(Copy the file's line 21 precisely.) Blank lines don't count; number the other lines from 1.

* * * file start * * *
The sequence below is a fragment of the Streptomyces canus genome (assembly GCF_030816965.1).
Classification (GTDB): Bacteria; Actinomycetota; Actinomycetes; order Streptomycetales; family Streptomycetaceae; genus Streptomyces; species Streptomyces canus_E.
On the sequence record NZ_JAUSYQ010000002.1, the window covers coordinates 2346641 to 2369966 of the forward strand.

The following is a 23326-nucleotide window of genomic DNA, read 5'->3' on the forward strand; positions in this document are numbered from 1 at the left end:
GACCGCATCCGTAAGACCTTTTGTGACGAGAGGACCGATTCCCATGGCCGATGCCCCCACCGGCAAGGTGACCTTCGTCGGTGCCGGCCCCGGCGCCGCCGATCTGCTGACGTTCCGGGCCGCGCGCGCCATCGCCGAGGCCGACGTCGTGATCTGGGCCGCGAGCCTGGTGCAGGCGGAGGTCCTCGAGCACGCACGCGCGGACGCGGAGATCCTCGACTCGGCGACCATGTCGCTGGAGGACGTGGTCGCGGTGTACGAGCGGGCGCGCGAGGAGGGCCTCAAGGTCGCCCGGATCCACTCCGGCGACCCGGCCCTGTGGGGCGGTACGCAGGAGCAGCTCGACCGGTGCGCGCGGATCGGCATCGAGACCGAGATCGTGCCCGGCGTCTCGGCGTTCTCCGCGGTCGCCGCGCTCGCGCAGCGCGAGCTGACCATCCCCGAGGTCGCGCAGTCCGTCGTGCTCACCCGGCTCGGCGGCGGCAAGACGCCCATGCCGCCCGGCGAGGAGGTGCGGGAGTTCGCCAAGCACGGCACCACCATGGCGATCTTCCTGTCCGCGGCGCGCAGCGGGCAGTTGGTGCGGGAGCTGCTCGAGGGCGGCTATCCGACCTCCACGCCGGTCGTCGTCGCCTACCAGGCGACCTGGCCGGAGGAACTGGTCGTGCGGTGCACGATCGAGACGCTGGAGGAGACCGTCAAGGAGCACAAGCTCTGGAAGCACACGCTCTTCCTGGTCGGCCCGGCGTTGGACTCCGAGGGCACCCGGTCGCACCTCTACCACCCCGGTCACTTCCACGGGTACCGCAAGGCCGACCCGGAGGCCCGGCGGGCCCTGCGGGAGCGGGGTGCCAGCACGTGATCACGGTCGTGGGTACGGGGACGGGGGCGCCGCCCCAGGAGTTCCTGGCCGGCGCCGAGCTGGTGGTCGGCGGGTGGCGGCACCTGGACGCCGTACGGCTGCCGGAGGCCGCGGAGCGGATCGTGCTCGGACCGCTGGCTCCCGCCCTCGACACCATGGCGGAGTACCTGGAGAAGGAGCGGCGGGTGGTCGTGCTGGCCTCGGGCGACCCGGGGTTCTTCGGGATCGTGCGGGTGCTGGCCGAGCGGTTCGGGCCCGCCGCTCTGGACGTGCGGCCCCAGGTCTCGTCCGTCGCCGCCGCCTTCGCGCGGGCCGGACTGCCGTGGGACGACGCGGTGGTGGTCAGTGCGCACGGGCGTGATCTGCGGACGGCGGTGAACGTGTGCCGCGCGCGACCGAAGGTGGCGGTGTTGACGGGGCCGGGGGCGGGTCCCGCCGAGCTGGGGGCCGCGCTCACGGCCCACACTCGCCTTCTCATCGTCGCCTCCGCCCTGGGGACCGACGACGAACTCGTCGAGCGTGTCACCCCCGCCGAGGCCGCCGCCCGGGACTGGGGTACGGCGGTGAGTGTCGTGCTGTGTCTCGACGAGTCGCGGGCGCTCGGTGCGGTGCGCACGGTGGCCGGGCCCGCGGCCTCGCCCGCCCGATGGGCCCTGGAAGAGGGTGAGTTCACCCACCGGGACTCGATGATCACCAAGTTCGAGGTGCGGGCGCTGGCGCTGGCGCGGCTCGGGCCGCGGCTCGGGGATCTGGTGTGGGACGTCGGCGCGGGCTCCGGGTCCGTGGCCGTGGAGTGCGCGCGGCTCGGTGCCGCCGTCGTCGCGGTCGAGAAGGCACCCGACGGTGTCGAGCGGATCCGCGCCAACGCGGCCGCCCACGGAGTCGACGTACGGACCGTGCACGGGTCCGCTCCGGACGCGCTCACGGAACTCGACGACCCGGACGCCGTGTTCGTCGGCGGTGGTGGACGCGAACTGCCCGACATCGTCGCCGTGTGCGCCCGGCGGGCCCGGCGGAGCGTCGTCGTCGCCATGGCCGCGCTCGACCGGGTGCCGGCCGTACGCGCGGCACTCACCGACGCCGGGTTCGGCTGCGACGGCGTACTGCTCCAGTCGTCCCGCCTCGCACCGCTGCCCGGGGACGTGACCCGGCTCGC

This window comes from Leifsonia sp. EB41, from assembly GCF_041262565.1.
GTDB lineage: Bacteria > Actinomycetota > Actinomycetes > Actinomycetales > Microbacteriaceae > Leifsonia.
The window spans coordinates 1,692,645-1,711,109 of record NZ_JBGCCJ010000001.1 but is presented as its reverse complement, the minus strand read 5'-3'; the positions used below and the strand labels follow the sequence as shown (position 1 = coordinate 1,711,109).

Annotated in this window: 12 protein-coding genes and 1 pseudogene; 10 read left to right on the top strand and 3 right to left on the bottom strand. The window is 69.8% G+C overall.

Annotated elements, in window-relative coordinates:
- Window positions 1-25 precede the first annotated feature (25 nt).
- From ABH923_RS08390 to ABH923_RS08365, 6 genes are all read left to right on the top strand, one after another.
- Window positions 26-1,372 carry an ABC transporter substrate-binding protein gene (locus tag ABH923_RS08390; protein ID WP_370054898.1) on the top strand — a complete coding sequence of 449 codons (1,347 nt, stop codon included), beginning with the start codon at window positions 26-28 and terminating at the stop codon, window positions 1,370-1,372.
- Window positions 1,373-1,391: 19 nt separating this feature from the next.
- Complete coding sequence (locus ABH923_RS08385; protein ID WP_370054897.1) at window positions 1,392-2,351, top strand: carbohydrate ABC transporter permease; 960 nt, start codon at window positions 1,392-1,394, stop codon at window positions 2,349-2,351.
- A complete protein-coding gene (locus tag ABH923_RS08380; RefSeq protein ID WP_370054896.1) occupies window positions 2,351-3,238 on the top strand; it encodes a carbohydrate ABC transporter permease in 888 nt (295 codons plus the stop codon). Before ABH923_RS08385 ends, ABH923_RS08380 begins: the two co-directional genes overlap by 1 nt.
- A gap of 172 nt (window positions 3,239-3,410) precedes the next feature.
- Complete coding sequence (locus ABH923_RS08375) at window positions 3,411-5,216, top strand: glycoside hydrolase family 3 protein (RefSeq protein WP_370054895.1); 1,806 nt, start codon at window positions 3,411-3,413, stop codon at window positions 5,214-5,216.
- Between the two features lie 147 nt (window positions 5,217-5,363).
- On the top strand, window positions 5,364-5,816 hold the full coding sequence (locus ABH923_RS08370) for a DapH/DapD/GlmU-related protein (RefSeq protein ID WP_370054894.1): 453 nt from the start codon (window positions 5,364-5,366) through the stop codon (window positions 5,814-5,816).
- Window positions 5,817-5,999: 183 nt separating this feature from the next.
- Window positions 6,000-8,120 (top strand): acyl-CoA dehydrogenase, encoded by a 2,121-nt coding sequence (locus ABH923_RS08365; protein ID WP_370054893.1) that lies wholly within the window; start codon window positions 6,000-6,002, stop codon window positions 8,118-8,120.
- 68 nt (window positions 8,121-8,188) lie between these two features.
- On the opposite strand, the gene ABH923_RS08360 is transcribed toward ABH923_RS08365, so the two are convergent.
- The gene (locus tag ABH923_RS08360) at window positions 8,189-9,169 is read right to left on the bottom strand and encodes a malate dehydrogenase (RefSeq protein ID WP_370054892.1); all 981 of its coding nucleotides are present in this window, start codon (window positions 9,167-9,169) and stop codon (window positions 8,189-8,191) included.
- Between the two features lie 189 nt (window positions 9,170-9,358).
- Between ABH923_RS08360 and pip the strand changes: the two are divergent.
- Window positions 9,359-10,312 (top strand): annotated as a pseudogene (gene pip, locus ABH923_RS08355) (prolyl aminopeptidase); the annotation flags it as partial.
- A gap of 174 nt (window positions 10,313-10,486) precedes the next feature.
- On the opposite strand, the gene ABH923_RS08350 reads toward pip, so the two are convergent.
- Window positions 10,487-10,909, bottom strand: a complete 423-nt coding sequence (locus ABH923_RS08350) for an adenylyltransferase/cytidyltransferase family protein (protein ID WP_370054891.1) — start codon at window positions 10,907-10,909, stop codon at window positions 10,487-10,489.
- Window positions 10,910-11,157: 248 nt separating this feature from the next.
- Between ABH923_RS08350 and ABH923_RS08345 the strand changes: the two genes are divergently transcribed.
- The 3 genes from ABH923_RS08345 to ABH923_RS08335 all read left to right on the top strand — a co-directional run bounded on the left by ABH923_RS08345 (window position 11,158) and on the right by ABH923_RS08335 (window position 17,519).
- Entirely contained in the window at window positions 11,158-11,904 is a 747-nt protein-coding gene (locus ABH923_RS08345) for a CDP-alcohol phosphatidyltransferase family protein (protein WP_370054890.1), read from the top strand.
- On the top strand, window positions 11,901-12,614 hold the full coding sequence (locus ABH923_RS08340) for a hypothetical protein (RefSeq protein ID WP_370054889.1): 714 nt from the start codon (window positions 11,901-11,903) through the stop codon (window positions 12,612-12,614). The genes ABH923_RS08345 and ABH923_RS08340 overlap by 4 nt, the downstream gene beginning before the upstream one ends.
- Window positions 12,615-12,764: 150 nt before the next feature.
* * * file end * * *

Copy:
- Window positions 5,817-5,999: 183 nt separating this feature from the next.